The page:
A few months ago, I attended a local writing conference for authors in the children’s and YA genres. One of the classes I attended was centered around the road to publication, and I was actually quite pleased to see just how much I already knew about this (long) journey, of which I’m still so far from the finish line.
The thing that stuck with me the most from the class was the way that the instructor would pause after each step (which essentially amounted to rejection after rejection after rejection!) and say, “And now you need to decide: am I really in this for the long haul? Am I going to stick with this?” At one of the later stages of rejection, she said, “You have to accept the fact that you might never get published. Do you still want to keep going?”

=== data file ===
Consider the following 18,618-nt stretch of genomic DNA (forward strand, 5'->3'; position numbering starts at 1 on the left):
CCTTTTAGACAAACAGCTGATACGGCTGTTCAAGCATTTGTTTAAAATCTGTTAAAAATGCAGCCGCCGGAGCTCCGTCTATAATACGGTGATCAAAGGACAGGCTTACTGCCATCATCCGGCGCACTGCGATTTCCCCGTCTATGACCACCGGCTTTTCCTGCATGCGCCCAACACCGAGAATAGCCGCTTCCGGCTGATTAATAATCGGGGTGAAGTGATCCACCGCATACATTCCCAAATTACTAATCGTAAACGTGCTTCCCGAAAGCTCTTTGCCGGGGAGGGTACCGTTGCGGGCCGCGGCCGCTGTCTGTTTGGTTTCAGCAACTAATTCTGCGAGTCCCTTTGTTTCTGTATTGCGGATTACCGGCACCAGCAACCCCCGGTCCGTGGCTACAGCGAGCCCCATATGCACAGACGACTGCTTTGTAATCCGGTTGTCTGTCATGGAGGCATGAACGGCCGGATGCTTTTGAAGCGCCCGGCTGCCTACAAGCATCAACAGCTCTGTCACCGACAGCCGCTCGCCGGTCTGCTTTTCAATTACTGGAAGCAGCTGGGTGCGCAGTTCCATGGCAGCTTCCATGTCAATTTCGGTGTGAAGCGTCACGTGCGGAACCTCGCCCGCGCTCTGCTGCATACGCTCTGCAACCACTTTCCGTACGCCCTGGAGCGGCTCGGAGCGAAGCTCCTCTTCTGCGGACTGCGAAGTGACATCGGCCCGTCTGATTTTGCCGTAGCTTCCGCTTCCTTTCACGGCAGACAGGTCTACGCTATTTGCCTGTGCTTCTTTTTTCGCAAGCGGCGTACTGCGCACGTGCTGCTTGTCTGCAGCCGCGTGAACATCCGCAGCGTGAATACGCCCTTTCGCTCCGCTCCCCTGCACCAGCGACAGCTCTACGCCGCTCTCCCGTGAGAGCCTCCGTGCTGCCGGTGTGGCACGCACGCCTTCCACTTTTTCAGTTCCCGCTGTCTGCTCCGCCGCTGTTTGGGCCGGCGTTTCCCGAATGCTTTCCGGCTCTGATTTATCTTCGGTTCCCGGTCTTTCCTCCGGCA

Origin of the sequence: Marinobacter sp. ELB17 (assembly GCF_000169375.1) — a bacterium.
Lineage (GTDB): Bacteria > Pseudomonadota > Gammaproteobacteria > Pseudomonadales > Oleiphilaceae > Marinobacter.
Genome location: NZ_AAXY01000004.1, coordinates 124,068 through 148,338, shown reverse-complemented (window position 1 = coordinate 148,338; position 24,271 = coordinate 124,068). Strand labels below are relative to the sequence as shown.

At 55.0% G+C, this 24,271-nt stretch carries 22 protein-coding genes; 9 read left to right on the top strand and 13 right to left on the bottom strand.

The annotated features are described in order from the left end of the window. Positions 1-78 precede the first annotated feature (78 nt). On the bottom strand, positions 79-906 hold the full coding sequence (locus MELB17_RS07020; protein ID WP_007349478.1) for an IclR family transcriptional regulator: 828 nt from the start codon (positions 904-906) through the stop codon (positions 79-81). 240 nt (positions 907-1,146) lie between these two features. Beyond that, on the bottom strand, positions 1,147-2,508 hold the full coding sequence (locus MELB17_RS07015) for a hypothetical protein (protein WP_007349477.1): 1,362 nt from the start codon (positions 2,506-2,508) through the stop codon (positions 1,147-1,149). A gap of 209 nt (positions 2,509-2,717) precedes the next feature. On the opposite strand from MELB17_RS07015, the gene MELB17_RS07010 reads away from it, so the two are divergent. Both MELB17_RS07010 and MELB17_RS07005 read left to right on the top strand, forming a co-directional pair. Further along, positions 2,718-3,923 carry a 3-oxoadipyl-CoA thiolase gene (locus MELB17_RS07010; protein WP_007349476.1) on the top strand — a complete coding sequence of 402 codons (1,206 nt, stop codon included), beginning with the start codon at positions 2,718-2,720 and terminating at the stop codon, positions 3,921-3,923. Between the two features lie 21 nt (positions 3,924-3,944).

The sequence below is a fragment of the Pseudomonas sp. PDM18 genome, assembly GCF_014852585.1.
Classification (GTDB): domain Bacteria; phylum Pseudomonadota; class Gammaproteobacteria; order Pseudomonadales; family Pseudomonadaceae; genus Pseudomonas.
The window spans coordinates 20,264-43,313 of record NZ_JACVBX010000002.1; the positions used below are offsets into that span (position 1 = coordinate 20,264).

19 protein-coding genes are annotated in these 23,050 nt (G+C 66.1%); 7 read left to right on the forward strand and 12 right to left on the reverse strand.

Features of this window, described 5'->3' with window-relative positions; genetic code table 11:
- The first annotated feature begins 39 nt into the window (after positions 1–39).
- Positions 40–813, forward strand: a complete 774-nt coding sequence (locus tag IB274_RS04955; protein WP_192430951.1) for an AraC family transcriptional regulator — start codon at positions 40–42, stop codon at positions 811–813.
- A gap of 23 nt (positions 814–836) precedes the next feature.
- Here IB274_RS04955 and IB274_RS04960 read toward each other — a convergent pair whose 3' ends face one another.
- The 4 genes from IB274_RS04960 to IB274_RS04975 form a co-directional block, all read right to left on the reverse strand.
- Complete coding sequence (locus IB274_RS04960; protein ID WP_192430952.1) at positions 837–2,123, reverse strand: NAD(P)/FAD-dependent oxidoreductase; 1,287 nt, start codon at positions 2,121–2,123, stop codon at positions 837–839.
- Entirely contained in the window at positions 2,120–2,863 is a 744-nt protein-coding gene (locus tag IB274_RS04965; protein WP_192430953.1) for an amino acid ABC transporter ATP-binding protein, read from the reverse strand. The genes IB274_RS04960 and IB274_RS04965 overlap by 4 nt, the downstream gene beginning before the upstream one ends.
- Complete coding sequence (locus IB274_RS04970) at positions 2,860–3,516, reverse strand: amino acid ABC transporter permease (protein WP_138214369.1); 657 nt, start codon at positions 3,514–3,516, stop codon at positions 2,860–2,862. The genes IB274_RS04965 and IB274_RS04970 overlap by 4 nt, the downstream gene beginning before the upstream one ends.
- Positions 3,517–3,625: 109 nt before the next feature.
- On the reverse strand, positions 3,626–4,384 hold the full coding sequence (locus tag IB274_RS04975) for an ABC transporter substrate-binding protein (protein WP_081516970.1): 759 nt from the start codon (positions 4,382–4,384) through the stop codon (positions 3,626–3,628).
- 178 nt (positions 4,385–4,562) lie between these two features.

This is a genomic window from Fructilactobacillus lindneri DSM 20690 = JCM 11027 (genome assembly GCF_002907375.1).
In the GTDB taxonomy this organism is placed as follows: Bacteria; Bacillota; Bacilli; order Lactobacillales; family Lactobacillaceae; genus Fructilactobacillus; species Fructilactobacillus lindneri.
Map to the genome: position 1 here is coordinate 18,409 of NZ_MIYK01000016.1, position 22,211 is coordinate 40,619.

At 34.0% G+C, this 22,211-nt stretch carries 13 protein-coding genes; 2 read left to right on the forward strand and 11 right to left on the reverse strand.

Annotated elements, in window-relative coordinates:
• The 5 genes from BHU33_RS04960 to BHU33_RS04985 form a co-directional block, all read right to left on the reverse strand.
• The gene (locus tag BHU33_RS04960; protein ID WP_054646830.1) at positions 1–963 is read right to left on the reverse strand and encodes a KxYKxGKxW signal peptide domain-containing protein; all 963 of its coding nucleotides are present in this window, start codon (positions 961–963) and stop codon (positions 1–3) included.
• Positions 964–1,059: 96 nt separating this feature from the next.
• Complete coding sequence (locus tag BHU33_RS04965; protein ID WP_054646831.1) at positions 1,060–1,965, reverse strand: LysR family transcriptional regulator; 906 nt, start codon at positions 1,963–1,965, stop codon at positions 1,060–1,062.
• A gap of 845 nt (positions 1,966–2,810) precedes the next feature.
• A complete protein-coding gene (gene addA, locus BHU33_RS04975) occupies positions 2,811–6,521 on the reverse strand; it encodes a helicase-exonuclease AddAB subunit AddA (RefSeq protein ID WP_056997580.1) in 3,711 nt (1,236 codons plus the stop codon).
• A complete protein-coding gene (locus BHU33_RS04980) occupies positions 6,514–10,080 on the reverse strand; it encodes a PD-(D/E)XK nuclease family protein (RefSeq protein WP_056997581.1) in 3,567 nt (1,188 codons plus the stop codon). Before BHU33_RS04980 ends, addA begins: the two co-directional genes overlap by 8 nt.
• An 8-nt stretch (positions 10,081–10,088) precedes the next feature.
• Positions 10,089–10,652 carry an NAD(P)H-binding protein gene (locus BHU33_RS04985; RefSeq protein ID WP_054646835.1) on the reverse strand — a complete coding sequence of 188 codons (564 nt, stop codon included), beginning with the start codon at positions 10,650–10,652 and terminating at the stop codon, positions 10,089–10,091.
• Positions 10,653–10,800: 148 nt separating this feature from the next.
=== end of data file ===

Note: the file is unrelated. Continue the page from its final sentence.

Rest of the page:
From time to time, friends and acquaintances will tell me that they’d like to write a book. And since I’m a writer, they’d like to hear what advice I might have.
So here it is:
If you want to write a book because you want to write, then do it.
If you want to write a book because you want to be published, then probably don’t.
Know this: writing a book is hard– especially writing a good book. A lot of people pursue not only an undergraduate education in how to write but also a master’s degree. Are you willing to spend several years (and this might also cost you some relationships, as you’ll need to spend a lot of time on your craft … time that will take you away from friends and family), tons of time researching (even if you’re not writing, for example, an historical novel, you will still need to do research for your book– and you’ll need to put in lots of time researching agents as well), and massive amounts of your energy (and your wallet might even take a hit– classes, workshops, and editing assistance all cost money) on a book that might never get published?
It’s a lot to consider.
Writing is a joy– one of the truest joys I’ve known in my life– and that is why my answer to the above question is YES.